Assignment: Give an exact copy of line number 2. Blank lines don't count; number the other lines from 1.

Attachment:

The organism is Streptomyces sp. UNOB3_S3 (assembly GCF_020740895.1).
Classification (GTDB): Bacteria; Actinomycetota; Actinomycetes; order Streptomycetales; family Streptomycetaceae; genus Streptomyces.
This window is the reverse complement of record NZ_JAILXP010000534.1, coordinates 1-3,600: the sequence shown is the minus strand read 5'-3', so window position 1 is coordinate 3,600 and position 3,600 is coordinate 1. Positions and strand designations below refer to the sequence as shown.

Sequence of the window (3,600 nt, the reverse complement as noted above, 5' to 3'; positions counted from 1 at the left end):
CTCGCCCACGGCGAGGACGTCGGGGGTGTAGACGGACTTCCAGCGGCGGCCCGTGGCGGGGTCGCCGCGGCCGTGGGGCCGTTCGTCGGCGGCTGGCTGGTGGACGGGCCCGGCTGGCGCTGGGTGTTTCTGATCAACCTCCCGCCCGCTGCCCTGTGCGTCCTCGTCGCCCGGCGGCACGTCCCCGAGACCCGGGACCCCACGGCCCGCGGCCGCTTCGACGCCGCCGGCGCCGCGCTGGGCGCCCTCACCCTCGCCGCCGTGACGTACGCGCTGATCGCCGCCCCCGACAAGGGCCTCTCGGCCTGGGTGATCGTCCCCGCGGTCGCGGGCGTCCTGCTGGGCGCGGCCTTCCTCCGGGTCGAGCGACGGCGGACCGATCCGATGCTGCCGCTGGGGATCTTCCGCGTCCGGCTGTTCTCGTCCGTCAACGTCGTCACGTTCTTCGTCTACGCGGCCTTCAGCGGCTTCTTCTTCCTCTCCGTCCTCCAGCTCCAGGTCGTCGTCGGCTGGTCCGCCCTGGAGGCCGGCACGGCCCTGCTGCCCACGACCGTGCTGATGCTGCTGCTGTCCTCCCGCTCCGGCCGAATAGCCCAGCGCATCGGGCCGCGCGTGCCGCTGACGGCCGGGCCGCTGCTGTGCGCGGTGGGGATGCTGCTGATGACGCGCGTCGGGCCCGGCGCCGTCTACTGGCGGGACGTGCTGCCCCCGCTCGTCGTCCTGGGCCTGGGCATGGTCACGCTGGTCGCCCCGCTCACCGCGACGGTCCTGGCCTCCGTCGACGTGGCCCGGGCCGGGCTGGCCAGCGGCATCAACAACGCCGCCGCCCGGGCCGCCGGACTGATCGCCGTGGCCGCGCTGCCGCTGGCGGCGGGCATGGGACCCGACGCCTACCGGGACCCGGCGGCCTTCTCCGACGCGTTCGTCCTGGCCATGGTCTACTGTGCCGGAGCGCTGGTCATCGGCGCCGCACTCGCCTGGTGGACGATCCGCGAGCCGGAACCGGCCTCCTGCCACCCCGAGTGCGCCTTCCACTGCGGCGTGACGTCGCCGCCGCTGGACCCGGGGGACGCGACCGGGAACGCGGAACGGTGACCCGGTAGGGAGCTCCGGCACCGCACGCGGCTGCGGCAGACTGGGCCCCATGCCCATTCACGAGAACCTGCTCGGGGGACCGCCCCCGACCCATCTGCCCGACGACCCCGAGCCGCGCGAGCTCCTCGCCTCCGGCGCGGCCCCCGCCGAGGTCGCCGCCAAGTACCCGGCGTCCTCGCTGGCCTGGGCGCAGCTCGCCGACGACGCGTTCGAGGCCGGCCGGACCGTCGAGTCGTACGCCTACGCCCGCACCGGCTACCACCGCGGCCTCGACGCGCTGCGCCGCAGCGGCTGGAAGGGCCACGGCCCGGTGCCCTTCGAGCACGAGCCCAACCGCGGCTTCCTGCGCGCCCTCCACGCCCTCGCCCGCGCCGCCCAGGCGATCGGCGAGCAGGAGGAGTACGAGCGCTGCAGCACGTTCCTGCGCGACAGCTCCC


Classification (GTDB): Bacteria; Actinomycetota; Actinomycetes; order Streptomycetales; family Streptomycetaceae; genus Streptomyces.